I could actually hear the clay glugging along through my stomach, and that wasn’t too horrible either. It was probably battling with the cupcake I’d eaten just minutes before (it’s also suggested to wait a while after eating or taking supplements before drinking clay water).

THE VERDICT: For the past five days, I’ve drank a glass of clay water midway through breakfast and lunch. I noticed that after drinking the clay water I wasn’t as ravenous at subsequent meals, and perhaps the idea that I was doing something detoxing for my body made me choose healthier options.

Woodley has also said that a friend who started the clay kick noticed her ahem, excrements, started smelling like metal. That’s not a side effect I’ve noticed in just five days of use, but if I get entirely enamored with the earthly substance and that does start to happen, I’ll report back.

Share this story:

Your reaction:

Add A Comment

PEOPLE.com reserves the right to remove comments at their discretion.

Showing 14 comments

Kimberly on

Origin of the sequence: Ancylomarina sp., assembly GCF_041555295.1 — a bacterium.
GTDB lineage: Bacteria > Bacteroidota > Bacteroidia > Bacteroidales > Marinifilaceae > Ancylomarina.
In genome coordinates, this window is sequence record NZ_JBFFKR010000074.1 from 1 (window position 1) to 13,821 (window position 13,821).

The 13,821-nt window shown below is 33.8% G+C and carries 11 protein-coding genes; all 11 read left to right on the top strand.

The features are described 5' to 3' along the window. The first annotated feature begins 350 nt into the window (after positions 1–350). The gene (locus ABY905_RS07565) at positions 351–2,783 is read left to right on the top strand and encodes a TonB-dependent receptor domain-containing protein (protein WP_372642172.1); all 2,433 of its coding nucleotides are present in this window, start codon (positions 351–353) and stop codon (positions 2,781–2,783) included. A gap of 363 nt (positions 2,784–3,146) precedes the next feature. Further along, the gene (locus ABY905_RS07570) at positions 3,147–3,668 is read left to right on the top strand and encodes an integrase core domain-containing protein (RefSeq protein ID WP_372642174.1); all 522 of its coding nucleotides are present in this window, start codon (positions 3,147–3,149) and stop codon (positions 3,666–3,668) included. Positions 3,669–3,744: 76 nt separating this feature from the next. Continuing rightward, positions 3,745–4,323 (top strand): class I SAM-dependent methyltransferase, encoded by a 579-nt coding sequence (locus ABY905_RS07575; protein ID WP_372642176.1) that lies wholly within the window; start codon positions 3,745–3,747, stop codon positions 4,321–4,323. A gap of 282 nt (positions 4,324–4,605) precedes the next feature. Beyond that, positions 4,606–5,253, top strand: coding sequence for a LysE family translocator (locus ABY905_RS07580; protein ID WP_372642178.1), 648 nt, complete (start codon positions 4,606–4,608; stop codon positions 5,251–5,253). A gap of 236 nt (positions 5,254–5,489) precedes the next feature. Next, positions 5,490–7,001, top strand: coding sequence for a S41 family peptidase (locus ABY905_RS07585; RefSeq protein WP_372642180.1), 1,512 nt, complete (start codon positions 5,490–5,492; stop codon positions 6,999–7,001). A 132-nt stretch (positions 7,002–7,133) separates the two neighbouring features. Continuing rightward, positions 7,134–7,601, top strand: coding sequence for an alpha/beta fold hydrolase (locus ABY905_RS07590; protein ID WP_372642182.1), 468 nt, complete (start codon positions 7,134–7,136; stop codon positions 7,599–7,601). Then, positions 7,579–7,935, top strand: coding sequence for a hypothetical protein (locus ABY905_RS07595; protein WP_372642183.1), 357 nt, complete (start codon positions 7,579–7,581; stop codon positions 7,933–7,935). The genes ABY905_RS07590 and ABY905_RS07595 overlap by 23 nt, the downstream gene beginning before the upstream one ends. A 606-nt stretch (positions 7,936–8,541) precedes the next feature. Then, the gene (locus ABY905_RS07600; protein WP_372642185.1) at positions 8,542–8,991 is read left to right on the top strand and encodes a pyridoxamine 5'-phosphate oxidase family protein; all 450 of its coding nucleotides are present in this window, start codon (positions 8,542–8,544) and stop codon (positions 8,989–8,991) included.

Redmond Clay is a Utah company, not California, and Walmart doesn’t carry it but you can find it at most Whole Foods Markets or direct from Redmond at http://www.redmondtrading.com

Emily on

Walmart does carry it online if not in the store.

http://mobile.walmart.com/ip/Redmond-Trading-Company-Clay-10-oz/25072335

Nea on

I have been drinking the Clay since 1975 and have written a booklet called “We Eat Clay & Wear it, too” detailing the benefits we have seen. It is an amazing product that has blessed our family countless times.

Charity on

Drinking a glass of anything, including water, halfway through a meal will cause you to be fuller and consume less. That’s just logical.